Cash to attract rural teachers
Teachers are being offered a $50,000 cash incentive to work at Victoria's toughest schools.
The state has launched new incentives to retain good teachers in its toughest schools.
It is offering $50,000 to draw educators to “hard-to-staff” positions and schools, as well as a similar cash lure of up to $50,000 for teachers who would be willing to relocate to rural and regional schools.
In both the rural plan and the tough school plan, teachers who remain will be offered an initial payment of up to $50,000, then up to $9,000 per year for three years for staying in the job.
State Education Minister James Merlino says it is “the biggest investment in our education workforce in this state's history”.
“Great teachers change lives ... and that's why we're working so hard to attract the best people to teaching and supporting them to stay in our classrooms,” Mr Merlino said.
Victoria’s population of school-aged students is booming at a rate not matched by new educators, leading to a concerning shortfall.
Additionally, Australia’s young high achievers are turning their backs on teaching, drawn instead to professions with better pay and more challenges.
Victoria has allocated $41.7 million to provide up to $50,000 for teachers in hard-to-staff schools. The category includes schools where teaching positions are unfilled due geographical barriers, specialty subjects, or other issues.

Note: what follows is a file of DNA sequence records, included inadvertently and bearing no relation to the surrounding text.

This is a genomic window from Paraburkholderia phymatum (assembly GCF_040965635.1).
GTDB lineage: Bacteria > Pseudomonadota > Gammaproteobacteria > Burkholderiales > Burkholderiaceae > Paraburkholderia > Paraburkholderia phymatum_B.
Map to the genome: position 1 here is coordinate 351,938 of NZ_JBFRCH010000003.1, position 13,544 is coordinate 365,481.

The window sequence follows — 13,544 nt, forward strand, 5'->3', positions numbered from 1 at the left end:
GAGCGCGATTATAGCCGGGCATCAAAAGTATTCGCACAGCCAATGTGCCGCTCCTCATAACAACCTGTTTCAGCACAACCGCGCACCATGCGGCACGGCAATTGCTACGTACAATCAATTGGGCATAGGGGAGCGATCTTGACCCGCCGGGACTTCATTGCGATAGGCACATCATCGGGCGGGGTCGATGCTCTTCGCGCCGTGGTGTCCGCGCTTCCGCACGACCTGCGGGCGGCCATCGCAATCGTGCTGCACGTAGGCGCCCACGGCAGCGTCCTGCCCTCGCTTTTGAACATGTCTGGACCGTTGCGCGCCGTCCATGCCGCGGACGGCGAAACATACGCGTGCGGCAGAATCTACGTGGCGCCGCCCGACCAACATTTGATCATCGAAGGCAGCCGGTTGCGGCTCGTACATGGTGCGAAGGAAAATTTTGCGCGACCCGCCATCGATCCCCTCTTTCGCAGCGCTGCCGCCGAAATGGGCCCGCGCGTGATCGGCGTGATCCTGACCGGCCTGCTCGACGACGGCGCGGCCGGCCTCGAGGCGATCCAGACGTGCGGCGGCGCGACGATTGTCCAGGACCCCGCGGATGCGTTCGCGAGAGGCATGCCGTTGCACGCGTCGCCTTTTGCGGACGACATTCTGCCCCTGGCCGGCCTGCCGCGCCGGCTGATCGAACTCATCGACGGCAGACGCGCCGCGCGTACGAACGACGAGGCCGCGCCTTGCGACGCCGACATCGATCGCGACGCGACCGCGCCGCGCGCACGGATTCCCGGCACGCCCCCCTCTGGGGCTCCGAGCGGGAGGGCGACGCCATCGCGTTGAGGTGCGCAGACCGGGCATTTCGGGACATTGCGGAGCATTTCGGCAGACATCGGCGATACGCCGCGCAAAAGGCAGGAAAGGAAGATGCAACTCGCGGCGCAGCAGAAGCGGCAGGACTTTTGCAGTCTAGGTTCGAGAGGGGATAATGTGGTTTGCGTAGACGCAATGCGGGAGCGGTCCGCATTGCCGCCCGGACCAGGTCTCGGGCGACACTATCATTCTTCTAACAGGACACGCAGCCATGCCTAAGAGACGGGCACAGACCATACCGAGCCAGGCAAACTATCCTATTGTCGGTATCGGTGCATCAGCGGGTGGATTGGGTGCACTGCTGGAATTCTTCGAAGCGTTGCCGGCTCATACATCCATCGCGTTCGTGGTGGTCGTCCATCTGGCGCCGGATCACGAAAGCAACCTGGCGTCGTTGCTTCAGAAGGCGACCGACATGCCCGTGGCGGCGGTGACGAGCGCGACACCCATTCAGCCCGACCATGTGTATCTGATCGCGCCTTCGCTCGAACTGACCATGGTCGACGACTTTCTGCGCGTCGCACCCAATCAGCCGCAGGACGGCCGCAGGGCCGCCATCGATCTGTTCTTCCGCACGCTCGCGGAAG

The sweetener is part of a $244.6 million package that includes $31.5 million to encourage top teachers to take on specialised roles, the creation of 40 “executive principal” roles and nine "turnaround teams" to boost school performance, as well as a further $25.2 million for “learning specialists” in every state school, $68.4 million to extended “professional learning communities” to all government schools and $5.6 million for employment-based pathways into teaching.
The Australian Education Union (AEU) Victoria welcomed the spending, but said it would do little to address the “fundamental issue” of teachers feeling overworked.
“One of the critical reasons we hear from our members about why people won't apply for principal jobs, why people won't come into the teaching profession, is workload,” she said.
“We have an underlying problem of massive workload for teachers, principals and support staff and we need to see Government in the future invest further in reducing the workload of staff in our schools to ensure we're able to deliver the best quality education to our young people.”